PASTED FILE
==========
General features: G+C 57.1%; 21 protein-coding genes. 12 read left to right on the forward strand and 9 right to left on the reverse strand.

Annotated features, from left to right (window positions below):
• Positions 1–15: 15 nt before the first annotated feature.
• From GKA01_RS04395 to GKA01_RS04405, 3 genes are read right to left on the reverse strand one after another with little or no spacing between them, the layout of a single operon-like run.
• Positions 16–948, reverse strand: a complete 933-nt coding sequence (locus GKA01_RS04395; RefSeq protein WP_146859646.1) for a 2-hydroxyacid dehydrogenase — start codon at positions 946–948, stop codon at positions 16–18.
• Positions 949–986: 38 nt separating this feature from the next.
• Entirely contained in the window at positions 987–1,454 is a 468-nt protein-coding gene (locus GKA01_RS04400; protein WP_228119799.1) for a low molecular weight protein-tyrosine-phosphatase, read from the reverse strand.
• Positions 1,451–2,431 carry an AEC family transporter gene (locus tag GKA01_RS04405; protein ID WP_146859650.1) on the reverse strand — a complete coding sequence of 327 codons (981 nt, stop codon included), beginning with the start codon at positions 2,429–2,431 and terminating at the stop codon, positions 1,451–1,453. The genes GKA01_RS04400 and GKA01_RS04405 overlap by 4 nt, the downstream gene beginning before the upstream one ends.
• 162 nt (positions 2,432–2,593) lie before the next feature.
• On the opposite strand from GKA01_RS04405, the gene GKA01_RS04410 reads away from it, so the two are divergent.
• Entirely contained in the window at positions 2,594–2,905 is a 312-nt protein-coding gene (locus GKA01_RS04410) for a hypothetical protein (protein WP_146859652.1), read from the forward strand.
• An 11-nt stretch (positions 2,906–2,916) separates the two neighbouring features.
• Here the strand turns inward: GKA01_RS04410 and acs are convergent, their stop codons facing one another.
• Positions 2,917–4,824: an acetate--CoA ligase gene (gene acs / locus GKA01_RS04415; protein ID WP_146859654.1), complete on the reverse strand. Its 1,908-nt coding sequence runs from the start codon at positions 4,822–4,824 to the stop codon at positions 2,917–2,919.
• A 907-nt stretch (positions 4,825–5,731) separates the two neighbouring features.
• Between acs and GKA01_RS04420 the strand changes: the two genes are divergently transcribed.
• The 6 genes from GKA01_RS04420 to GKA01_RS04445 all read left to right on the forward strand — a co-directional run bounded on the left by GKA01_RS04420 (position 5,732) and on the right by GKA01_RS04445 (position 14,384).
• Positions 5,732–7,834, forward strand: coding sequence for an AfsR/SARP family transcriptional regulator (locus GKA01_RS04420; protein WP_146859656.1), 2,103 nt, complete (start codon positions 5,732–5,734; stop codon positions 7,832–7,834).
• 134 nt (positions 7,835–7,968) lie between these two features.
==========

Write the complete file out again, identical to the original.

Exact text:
General features: G+C 57.1%; 21 protein-coding genes. 12 read left to right on the forward strand and 9 right to left on the reverse strand.

Annotated features, from left to right (window positions below):
• Positions 1–15: 15 nt before the first annotated feature.
• From GKA01_RS04395 to GKA01_RS04405, 3 genes are read right to left on the reverse strand one after another with little or no spacing between them, the layout of a single operon-like run.
• Positions 16–948, reverse strand: a complete 933-nt coding sequence (locus GKA01_RS04395; RefSeq protein WP_146859646.1) for a 2-hydroxyacid dehydrogenase — start codon at positions 946–948, stop codon at positions 16–18.
• Positions 949–986: 38 nt separating this feature from the next.
• Entirely contained in the window at positions 987–1,454 is a 468-nt protein-coding gene (locus GKA01_RS04400; protein WP_228119799.1) for a low molecular weight protein-tyrosine-phosphatase, read from the reverse strand.
• Positions 1,451–2,431 carry an AEC family transporter gene (locus tag GKA01_RS04405; protein ID WP_146859650.1) on the reverse strand — a complete coding sequence of 327 codons (981 nt, stop codon included), beginning with the start codon at positions 2,429–2,431 and terminating at the stop codon, positions 1,451–1,453. The genes GKA01_RS04400 and GKA01_RS04405 overlap by 4 nt, the downstream gene beginning before the upstream one ends.
• 162 nt (positions 2,432–2,593) lie before the next feature.
• On the opposite strand from GKA01_RS04405, the gene GKA01_RS04410 reads away from it, so the two are divergent.
• Entirely contained in the window at positions 2,594–2,905 is a 312-nt protein-coding gene (locus GKA01_RS04410) for a hypothetical protein (protein WP_146859652.1), read from the forward strand.
• An 11-nt stretch (positions 2,906–2,916) separates the two neighbouring features.
• Here the strand turns inward: GKA01_RS04410 and acs are convergent, their stop codons facing one another.
• Positions 2,917–4,824: an acetate--CoA ligase gene (gene acs / locus GKA01_RS04415; protein ID WP_146859654.1), complete on the reverse strand. Its 1,908-nt coding sequence runs from the start codon at positions 4,822–4,824 to the stop codon at positions 2,917–2,919.
• A 907-nt stretch (positions 4,825–5,731) separates the two neighbouring features.
• Between acs and GKA01_RS04420 the strand changes: the two genes are divergently transcribed.
• The 6 genes from GKA01_RS04420 to GKA01_RS04445 all read left to right on the forward strand — a co-directional run bounded on the left by GKA01_RS04420 (position 5,732) and on the right by GKA01_RS04445 (position 14,384).
• Positions 5,732–7,834, forward strand: coding sequence for an AfsR/SARP family transcriptional regulator (locus GKA01_RS04420; protein WP_146859656.1), 2,103 nt, complete (start codon positions 5,732–5,734; stop codon positions 7,832–7,834).
• 134 nt (positions 7,835–7,968) lie between these two features.